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Methods to rapidly optimize materials for Additive Manufacturing processes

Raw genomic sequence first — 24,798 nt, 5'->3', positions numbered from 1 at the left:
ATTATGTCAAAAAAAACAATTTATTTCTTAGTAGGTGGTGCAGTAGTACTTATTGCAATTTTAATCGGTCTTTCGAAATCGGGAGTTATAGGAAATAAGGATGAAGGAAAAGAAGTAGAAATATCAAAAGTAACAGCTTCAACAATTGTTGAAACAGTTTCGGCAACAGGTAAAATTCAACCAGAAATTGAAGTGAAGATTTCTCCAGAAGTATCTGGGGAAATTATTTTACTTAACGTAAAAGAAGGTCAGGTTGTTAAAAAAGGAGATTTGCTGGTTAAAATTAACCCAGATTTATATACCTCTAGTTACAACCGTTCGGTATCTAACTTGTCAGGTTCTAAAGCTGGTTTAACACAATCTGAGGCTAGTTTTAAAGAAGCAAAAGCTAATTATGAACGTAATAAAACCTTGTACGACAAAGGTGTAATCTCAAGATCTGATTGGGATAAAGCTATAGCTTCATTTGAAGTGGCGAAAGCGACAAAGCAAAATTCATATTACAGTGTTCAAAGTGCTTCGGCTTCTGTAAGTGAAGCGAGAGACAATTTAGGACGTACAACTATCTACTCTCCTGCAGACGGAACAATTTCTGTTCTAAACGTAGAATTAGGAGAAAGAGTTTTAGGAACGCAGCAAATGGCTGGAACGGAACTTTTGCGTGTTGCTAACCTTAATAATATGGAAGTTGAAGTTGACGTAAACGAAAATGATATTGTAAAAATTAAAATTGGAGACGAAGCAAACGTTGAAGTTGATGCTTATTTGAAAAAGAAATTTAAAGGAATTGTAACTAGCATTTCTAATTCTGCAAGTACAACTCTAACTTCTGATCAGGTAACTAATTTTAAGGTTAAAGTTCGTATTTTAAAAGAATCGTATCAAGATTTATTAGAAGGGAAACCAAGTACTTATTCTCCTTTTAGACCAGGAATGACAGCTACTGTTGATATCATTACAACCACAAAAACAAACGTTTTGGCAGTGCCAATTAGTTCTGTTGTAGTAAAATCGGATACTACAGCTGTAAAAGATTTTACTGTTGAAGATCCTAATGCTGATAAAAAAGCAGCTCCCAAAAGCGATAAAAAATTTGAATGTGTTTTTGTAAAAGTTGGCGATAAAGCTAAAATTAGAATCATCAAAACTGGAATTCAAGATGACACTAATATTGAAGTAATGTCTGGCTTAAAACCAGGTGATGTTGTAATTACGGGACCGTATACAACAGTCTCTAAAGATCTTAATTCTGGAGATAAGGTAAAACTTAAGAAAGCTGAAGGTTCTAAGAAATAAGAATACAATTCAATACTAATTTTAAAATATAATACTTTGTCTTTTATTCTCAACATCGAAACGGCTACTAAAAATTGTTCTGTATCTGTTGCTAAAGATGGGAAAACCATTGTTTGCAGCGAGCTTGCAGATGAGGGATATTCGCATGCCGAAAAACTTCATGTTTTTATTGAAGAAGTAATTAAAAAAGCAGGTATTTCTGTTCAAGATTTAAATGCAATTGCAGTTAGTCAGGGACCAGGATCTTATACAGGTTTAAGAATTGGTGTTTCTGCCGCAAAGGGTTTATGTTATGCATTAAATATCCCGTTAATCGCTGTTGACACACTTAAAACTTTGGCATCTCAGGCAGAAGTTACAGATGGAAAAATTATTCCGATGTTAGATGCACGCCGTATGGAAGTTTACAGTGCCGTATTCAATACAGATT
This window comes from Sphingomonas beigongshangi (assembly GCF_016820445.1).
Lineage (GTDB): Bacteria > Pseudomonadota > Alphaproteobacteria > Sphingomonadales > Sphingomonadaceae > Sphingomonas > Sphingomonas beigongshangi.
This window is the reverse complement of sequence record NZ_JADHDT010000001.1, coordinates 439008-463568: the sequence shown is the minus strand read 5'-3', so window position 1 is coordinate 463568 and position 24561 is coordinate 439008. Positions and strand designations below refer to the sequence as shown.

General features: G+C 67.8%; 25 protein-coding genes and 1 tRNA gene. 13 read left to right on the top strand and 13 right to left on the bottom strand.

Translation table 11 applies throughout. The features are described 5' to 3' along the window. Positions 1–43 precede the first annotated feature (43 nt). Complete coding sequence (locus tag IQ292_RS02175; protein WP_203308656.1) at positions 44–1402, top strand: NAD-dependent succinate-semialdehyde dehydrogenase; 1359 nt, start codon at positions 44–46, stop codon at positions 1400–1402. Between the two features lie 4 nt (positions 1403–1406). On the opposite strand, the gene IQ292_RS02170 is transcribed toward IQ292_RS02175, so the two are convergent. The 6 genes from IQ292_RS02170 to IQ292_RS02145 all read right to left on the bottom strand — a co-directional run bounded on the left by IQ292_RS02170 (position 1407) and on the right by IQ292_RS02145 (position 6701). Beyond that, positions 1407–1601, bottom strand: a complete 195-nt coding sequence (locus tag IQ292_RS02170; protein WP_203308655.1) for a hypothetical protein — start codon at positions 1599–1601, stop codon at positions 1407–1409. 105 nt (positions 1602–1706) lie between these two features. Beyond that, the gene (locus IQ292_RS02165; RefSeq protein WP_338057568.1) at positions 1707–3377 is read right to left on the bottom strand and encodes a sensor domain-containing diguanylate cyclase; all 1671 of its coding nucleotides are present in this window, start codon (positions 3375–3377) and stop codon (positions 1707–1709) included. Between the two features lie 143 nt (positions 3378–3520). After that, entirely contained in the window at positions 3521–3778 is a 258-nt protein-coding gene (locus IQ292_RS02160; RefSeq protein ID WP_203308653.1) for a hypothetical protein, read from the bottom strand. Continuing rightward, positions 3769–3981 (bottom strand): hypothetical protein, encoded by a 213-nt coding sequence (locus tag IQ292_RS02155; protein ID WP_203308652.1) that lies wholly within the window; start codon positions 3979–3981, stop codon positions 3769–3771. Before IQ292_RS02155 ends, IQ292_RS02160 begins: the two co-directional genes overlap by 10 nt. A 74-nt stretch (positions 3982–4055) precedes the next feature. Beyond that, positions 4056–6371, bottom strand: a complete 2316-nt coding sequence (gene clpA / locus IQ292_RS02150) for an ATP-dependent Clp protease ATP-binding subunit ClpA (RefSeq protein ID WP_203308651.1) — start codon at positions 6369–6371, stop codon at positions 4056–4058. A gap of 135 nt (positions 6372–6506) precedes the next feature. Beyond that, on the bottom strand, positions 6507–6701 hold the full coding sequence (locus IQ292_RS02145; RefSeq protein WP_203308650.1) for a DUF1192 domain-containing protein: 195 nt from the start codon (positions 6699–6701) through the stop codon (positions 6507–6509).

OBJECTIVE: Develop a model-guided experimental method that will determine an optimal set of Additive Manufacturing process control parameters for any given powder sample. DESCRIPTION: Additive Manufacturing (AM), the set of related techniques that sequentially fuse layers of material to one another in order to build up a part, are rapidly maturing aerospace manufacturing methods whose key strengths are in minimizing the cost, and often more importantly, the time needed to transition from a CAD design to an end-use part. The lack of required tooling, design flexibility, and high part quality are changing the way companies approach the production of low volume or high value parts. A key challenge that remains to realizing the full potential that AM processes offer is the relatively small number and high cost of feedstock materials suitable for use in additive manufacturing. The cost of the AM optimized powder feedstock is often as much as an order of magnitude higher than the bulk commodity version of the materials, particularly in plastics AM. Due to the high cost and low availability, powder-based AM parts manufacturers are currently dependent on a handful of feedstocks which were often optimized for an entirely different process, such as powder metallurgy or powder coating. The morphology, crystallinity, and size distribution of these powders are rarely optimal for the AM process, and a costly, iterative, and empirical process is required to determine if a new feedstock is even able to produce high-quality parts via AM. For powders of the same alloy or molecular composition, differences in the shape and size distribution of the powder particles can dramatically change the process control parameters that need to be employed in order to achieve high-quality parts. The selection of appropriate process control parameters becomes even more complicated when fillers and fibers are added to the base powder to improve or modify the bulk material properties delivered in the end use part. For powder bed AM processes such as Electron Beam Melting (EBM), Direct Metal Laser Sintering (DMLS), and Selective Laser Sintering (SLS), excellent powder flow and high packing density are essential when applying fresh powder layers to the powder bed to ensure uniform and consistent part production. For powder feed processes such as Laser Engineered Net Shaping (LENS), stable powder flow ensures that parts are uniformly built. What is needed are Integrated Computational Materials Engineering (ICME) tools to help rapidly screen new materials by employing model-guided Design of Experiment (DOE) approaches to rapidly find an optimal set of process control parameters for a given AM process. It is anticipated that novel approaches will be needed to create these ICME tools as off-the-shelf continuum fluid dynamics models fail to adequately capture important powder based phenomena such as arching, friction, segregation, stick-slip dynamics, and dilatancy. In particular, it will be essential to model the discrete granular nature of powders and the complex, collective behavior that they exhibit, including densification mechanisms, densification kinetics, and powder-beam interactions. Beyond the added flexibility of having a larger palette of materials to choose from, and the potential for greatly reduced costs, better understanding of the granular processing properties of powder AM feedstocks will deliver other measurable benefits such as decreasing part porosity, maximizing the recyclability of used powder, and reducing anisotropy introduced due to the layering process that most AM processes employ. PHASE I: Demonstrate proof-of-concept capability that integrates (metals and/or polymer) powder material properties, as well as shape and size distribution information, into a model that predicts AM processing properties including, but not limited to, powder bed density, powder flow, thermal conductivity, and laser/powder interaction. Particular attention should be given to the validation plan for the model. PHASE II: The capability developed in Phase I would be extended to include prediction of (metals and/or polymer) powder specific optimal process control parameters for a selected AM process. Demonstrate the capability to improve the processing of a current AM powder feedstock due to variations in feedstock uniformity. This will be based on the developed model or develop an optimized process control parameter set for a powder feedstock that has not been utilized for AM previously. PHASE III: Technologies should be directly implemented into AM production lines or licensed to AM machine vendors to improve the dimensional accuracy, performance, cost, and quality of production parts and offer a greatly expedited capability for introducing new materials into the appropriate AM process. REFERENCES: 1. B. Liu et al."Investigation of the effect of particle size distribution on processing parameters optimization in selective laser melting process"Proc of Solid Freeform Fabrication Symposium (2011) 227-238. 2. R. McVey et al."Absorption of laser irradiation in a porous powder layer"J Laser Applications 19 (2007) 214-224. 3. A. Simchi"Direct laser sintering of metal powders: Mechanism, kinetics, and microstructural features"Mat Science and Engineering A 428 (2006) 148-158.
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